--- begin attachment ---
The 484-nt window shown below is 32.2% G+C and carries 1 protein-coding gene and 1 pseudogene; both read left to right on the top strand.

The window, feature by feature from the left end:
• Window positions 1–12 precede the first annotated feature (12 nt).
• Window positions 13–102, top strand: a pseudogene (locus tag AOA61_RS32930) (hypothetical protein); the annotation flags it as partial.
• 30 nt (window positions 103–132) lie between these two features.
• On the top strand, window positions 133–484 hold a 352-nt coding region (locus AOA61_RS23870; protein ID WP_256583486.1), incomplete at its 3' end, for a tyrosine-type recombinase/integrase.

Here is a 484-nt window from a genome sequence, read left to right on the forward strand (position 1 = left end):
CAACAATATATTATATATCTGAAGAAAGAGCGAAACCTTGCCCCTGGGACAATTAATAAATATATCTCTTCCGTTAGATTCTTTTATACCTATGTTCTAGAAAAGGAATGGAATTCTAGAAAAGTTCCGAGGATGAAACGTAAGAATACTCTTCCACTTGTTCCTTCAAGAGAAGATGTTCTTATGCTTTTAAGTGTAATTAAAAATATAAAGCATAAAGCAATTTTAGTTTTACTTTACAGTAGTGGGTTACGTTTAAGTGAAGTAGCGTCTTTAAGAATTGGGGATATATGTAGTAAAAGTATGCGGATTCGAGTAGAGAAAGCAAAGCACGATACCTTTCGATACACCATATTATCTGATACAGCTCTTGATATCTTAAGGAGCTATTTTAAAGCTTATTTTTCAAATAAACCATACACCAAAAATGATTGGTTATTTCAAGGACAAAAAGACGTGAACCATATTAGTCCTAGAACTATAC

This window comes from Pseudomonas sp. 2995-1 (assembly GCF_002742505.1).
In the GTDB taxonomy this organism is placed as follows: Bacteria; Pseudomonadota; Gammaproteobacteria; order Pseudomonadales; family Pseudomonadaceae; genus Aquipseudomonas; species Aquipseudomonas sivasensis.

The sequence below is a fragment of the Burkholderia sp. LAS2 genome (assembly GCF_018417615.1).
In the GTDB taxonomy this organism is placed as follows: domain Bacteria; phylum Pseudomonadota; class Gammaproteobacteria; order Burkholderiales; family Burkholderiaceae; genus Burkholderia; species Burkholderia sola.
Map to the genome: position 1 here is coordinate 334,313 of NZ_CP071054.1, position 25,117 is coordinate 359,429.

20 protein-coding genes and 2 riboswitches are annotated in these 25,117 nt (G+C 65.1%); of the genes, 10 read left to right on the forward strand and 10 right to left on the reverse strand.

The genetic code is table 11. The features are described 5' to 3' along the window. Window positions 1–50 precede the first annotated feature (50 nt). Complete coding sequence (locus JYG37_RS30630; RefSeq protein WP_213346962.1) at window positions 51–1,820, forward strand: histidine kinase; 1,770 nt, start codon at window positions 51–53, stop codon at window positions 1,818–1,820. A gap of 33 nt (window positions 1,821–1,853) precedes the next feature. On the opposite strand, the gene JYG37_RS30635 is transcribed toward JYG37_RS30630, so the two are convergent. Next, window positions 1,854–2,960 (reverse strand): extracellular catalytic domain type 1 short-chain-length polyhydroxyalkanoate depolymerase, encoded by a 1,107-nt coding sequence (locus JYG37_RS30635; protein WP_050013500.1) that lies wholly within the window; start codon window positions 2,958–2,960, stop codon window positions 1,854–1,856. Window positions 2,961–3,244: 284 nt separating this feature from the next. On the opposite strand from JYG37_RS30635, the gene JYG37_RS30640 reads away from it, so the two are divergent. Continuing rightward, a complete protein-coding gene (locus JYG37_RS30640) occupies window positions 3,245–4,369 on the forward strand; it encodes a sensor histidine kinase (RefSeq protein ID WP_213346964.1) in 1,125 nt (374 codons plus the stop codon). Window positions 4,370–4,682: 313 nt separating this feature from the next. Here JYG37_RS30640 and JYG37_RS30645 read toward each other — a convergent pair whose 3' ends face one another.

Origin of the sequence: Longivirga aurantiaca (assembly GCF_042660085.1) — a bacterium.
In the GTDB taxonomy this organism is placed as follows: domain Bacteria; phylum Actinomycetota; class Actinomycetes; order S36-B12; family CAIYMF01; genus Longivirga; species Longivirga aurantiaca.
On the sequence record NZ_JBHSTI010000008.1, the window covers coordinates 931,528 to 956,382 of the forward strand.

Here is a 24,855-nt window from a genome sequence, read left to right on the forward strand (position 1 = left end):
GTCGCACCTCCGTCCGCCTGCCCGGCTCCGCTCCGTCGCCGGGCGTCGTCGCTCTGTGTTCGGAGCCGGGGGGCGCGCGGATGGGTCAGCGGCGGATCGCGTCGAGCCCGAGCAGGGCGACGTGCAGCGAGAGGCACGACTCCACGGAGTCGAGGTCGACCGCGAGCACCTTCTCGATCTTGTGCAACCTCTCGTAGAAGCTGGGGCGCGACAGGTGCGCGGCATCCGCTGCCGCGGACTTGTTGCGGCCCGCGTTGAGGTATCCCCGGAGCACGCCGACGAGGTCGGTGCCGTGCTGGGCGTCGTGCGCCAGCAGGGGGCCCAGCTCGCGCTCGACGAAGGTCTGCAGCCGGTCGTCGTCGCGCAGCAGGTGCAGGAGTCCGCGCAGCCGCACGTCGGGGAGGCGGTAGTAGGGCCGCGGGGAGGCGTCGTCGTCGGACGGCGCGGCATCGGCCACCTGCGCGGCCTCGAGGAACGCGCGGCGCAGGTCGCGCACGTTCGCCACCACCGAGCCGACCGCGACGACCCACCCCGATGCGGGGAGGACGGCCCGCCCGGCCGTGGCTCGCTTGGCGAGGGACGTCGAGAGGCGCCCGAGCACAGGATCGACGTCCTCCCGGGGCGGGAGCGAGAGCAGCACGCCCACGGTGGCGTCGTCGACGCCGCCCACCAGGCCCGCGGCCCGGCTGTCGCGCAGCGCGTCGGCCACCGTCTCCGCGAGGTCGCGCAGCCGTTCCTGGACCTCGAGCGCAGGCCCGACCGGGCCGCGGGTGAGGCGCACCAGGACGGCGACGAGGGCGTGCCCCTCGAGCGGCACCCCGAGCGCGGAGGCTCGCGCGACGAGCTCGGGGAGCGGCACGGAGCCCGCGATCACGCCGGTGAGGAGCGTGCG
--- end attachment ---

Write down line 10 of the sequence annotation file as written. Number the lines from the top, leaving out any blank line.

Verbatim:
In the GTDB taxonomy this organism is placed as follows: Bacteria; Pseudomonadota; Gammaproteobacteria; order Pseudomonadales; family Pseudomonadaceae; genus Aquipseudomonas; species Aquipseudomonas sivasensis.